Better located prisons to replace remote Rikers Island might not end the brutality
MICHAEL J. GILL | 3/1/2018, 11:18 a.m.
Much like FedEx proudly advertises its tagline—The World on Time—on its many vehicles, each of the few hundred buses and other vehicles of the NYC Correction Department proudly advertises New York City’s Boldest. And the bridge from Queens to Rikers Island has a sign that greets arriving prisoners and welcomes visitors with these words in large letters: Home of New York City’s Boldest.
Ever since the boldest tagline was introduced in 1998 by newly appointed Correction Commissioner Bernard Kerik, I have been bothered and bewildered by the word boldest as the description of the prison guards in the NYC Correction Department. Do we really want bold prison guards and bold Correction Department supervisors?
Kerik’s stated desire was to have a morale-boosting tagline equal to NYPD’s finest and FDNY’s bravest. But neither he nor Mayor Rudolph Giuliani, who appointed Kerik and approved the tagline, seems to have opened a thesaurus or dictionary. Finest and bravest as well as strongest (Sanitation Department) don’t have glaringly confusing synonyms. Not so with boldest: High on the list of synonyms are daring, defiant and imprudent, plus explanations that include beyond the usual limits of conventional thought or actions.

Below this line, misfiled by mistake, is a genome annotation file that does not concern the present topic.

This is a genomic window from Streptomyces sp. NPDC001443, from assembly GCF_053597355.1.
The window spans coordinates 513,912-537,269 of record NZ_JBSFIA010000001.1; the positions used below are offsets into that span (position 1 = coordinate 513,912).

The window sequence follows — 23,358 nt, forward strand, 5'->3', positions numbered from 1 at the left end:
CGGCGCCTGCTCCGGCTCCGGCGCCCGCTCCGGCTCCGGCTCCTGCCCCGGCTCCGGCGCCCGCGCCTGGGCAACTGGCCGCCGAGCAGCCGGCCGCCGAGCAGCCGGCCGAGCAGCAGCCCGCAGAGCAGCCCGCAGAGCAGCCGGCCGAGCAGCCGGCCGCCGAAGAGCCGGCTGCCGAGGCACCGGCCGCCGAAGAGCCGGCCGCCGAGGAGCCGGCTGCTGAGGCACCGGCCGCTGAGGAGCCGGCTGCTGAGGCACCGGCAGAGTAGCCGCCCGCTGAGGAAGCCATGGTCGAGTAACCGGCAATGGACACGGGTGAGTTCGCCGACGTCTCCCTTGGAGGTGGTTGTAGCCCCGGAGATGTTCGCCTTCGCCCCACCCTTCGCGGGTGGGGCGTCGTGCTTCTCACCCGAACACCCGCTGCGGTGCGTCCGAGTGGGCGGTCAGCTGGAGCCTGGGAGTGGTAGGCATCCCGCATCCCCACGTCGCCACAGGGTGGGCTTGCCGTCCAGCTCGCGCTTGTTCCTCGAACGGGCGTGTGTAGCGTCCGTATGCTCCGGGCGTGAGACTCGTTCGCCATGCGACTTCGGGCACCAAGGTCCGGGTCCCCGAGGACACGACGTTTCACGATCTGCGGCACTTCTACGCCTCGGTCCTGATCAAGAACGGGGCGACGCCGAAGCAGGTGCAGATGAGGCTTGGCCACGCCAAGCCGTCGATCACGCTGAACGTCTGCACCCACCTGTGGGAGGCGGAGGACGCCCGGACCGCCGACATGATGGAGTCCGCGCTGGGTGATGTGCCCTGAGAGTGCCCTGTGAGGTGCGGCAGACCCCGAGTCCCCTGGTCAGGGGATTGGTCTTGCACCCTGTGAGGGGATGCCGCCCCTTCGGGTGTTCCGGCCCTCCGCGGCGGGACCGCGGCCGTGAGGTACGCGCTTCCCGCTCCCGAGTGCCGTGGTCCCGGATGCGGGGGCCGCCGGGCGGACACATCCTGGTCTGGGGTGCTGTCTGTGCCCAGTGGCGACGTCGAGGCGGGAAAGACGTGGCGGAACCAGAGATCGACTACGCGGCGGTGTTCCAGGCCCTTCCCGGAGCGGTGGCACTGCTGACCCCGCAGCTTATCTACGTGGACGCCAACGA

But perhaps Kerik and Giuliani knew that boldest was not as straightforward and as unambiguous a word as finest or bravest or strongest. They might have consciously wanted the culture of the Correction Department to be daring, defiant and imprudent, as well as beyond the usual limits of conventional thought or actions. Moreover, the successors to Kerik and Giuliani, all of whom have accepted the existence of the boldest tagline, might be accessories to inciting institutional riotous behavior by those paid to behave oppositely.
Words do matter, and the boldest tagline has to be a major contributor to the all-too-often, teach-a-lesson behavior by prison guards and their superiors. For sure, the month-after-month and sometimes week-after-week brutal behavior by some of the boldest of Rikers Island makes both Kerik and Giuliani prescient—although, I hope, now sadly prescient.
A major step in changing the culture and behavior of NYC’s prison guards would be for Mayor de Blasio to get rid of the boldest tagline immediately. Then by the time the replacement prisons are built, the Giuliani-approved bold culture will have faded away and the next generation of Correction Department personnel won’t be competing to be the boldest.
In time, another tagline might emerge. A good tag line can have a positive impact on morale. But let’s hope that the future mayor says about any inappropriate suggestion what Giuliani should have said to Kerik in 1998 about boldest: “That word has meanings that will encourage behaviors we don’t want.”
Michael J. Gill is a co-founder of the South Bronx Overall Economic Development Corporation and was a board member of the Fortune Society.